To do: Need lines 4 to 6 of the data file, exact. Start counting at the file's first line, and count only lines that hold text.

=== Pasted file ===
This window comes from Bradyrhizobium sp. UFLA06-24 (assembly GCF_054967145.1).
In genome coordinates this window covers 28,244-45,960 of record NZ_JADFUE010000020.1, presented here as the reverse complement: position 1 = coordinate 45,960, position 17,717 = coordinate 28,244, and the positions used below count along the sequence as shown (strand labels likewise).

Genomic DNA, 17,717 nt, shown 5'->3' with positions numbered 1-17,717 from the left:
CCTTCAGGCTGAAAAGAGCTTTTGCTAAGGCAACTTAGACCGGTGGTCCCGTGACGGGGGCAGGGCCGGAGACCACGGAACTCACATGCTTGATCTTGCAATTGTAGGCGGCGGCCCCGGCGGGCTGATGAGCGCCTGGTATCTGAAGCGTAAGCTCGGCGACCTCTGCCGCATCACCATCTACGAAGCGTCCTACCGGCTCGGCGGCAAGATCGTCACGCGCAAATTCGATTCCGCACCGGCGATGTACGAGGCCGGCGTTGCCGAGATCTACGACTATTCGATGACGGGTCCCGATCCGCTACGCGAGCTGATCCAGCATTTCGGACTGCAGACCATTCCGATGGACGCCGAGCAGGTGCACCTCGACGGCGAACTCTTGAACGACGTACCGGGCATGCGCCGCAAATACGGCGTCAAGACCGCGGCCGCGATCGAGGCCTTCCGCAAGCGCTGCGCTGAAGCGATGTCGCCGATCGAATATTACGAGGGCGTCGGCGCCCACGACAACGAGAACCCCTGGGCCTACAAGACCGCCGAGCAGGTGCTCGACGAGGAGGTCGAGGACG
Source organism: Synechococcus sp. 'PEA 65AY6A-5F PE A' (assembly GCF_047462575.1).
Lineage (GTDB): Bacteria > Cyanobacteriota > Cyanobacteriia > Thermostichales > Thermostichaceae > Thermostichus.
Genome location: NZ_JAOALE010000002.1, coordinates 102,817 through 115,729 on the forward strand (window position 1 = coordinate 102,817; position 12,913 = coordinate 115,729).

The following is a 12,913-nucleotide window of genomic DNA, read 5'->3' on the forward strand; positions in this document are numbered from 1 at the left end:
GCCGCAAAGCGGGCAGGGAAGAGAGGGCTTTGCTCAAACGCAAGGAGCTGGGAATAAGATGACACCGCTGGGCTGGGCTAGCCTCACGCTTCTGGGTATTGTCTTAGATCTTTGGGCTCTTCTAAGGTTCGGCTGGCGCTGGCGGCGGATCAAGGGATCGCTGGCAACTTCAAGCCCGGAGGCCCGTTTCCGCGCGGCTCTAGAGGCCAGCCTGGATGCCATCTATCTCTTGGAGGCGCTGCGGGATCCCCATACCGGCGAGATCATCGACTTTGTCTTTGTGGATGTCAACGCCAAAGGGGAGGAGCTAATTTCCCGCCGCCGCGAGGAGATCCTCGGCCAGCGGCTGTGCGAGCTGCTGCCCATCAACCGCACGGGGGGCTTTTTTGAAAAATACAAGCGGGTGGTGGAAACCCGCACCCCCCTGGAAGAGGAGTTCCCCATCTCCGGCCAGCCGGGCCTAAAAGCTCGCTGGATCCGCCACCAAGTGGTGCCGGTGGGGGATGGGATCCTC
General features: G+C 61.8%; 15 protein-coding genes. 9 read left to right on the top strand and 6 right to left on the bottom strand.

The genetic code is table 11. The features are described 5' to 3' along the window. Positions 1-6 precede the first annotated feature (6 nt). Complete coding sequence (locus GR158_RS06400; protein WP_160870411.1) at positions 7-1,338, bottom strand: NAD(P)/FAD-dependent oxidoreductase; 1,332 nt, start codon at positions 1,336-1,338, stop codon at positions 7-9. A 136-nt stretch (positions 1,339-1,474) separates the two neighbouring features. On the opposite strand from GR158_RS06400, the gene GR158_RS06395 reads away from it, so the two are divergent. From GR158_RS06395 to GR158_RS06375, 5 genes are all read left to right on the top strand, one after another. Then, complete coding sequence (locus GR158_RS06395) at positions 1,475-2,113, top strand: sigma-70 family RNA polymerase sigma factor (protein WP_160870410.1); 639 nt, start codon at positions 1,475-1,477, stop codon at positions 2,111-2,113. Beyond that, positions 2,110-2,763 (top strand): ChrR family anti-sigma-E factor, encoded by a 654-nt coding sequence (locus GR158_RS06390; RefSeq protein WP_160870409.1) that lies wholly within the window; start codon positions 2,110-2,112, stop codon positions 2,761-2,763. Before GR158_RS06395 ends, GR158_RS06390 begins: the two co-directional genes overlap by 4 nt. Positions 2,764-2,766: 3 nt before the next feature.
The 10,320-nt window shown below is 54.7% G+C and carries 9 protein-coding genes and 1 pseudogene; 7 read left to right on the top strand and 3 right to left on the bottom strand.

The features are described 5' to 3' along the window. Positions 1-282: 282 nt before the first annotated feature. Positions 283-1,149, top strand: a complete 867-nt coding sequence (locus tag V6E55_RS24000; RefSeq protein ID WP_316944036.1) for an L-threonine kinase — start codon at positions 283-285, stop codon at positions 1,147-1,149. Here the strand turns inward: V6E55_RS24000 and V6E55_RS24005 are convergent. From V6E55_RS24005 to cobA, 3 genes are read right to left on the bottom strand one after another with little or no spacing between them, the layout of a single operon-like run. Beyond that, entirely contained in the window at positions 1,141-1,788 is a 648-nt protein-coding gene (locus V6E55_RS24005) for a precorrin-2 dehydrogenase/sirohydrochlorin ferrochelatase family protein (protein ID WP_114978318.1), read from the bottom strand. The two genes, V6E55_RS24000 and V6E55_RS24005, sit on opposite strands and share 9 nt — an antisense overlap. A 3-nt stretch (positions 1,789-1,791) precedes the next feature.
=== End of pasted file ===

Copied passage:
CCTTCAGGCTGAAAAGAGCTTTTGCTAAGGCAACTTAGACCGGTGGTCCCGTGACGGGGGCAGGGCCGGAGACCACGGAACTCACATGCTTGATCTTGCAATTGTAGGCGGCGGCCCCGGCGGGCTGATGAGCGCCTGGTATCTGAAGCGTAAGCTCGGCGACCTCTGCCGCATCACCATCTACGAAGCGTCCTACCGGCTCGGCGGCAAGATCGTCACGCGCAAATTCGATTCCGCACCGGCGATGTACGAGGCCGGCGTTGCCGAGATCTACGACTATTCGATGACGGGTCCCGATCCGCTACGCGAGCTGATCCAGCATTTCGGACTGCAGACCATTCCGATGGACGCCGAGCAGGTGCACCTCGACGGCGAACTCTTGAACGACGTACCGGGCATGCGCCGCAAATACGGCGTCAAGACCGCGGCCGCGATCGAGGCCTTCCGCAAGCGCTGCGCTGAAGCGATGTCGCCGATCGAATATTACGAGGGCGTCGGCGCCCACGACAACGAGAACCCCTGGGCCTACAAGACCGCCGAGCAGGTGCTCGACGAGGAGGTCGAGGACG
Source organism: Synechococcus sp. 'PEA 65AY6A-5F PE A' (assembly GCF_047462575.1).
Lineage (GTDB): Bacteria > Cyanobacteriota > Cyanobacteriia > Thermostichales > Thermostichaceae > Thermostichus.